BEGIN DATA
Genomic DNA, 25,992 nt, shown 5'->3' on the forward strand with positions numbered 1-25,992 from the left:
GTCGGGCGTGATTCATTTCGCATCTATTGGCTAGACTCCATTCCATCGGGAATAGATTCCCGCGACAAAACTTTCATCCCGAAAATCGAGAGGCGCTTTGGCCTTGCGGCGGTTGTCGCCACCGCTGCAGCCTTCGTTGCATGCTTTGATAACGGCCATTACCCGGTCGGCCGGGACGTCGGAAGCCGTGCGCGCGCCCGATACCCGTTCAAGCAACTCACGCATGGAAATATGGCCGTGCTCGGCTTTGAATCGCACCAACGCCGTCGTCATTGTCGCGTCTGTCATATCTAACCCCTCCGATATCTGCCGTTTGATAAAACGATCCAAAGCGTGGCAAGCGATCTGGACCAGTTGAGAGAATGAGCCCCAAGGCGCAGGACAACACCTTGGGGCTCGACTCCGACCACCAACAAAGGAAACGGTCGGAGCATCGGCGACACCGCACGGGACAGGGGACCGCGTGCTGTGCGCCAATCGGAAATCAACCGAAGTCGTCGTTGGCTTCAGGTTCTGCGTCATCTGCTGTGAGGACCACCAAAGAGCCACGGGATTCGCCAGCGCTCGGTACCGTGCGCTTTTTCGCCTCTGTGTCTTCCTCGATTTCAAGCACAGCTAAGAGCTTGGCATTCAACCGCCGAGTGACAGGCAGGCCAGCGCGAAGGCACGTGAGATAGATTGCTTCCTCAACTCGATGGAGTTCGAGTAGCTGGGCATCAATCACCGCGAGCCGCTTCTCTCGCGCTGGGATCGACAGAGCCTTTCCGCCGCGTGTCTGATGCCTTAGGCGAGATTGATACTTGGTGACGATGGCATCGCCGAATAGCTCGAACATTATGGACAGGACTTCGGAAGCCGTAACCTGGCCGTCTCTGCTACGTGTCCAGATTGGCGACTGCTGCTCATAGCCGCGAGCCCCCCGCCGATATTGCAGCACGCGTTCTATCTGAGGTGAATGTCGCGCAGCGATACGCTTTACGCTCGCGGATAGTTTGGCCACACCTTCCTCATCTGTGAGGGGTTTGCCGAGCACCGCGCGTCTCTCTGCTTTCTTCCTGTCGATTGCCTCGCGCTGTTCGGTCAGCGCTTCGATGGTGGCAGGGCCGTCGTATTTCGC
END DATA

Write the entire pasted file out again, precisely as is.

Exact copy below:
Genomic DNA, 25,992 nt, shown 5'->3' on the forward strand with positions numbered 1-25,992 from the left:
GTCGGGCGTGATTCATTTCGCATCTATTGGCTAGACTCCATTCCATCGGGAATAGATTCCCGCGACAAAACTTTCATCCCGAAAATCGAGAGGCGCTTTGGCCTTGCGGCGGTTGTCGCCACCGCTGCAGCCTTCGTTGCATGCTTTGATAACGGCCATTACCCGGTCGGCCGGGACGTCGGAAGCCGTGCGCGCGCCCGATACCCGTTCAAGCAACTCACGCATGGAAATATGGCCGTGCTCGGCTTTGAATCGCACCAACGCCGTCGTCATTGTCGCGTCTGTCATATCTAACCCCTCCGATATCTGCCGTTTGATAAAACGATCCAAAGCGTGGCAAGCGATCTGGACCAGTTGAGAGAATGAGCCCCAAGGCGCAGGACAACACCTTGGGGCTCGACTCCGACCACCAACAAAGGAAACGGTCGGAGCATCGGCGACACCGCACGGGACAGGGGACCGCGTGCTGTGCGCCAATCGGAAATCAACCGAAGTCGTCGTTGGCTTCAGGTTCTGCGTCATCTGCTGTGAGGACCACCAAAGAGCCACGGGATTCGCCAGCGCTCGGTACCGTGCGCTTTTTCGCCTCTGTGTCTTCCTCGATTTCAAGCACAGCTAAGAGCTTGGCATTCAACCGCCGAGTGACAGGCAGGCCAGCGCGAAGGCACGTGAGATAGATTGCTTCCTCAACTCGATGGAGTTCGAGTAGCTGGGCATCAATCACCGCGAGCCGCTTCTCTCGCGCTGGGATCGACAGAGCCTTTCCGCCGCGTGTCTGATGCCTTAGGCGAGATTGATACTTGGTGACGATGGCATCGCCGAATAGCTCGAACATTATGGACAGGACTTCGGAAGCCGTAACCTGGCCGTCTCTGCTACGTGTCCAGATTGGCGACTGCTGCTCATAGCCGCGAGCCCCCCGCCGATATTGCAGCACGCGTTCTATCTGAGGTGAATGTCGCGCAGCGATACGCTTTACGCTCGCGGATAGTTTGGCCACACCTTCCTCATCTGTGAGGGGTTTGCCGAGCACCGCGCGTCTCTCTGCTTTCTTCCTGTCGATTGCCTCGCGCTGTTCGGTCAGCGCTTCGATGGTGGCAGGGCCGTCGTATTTCGC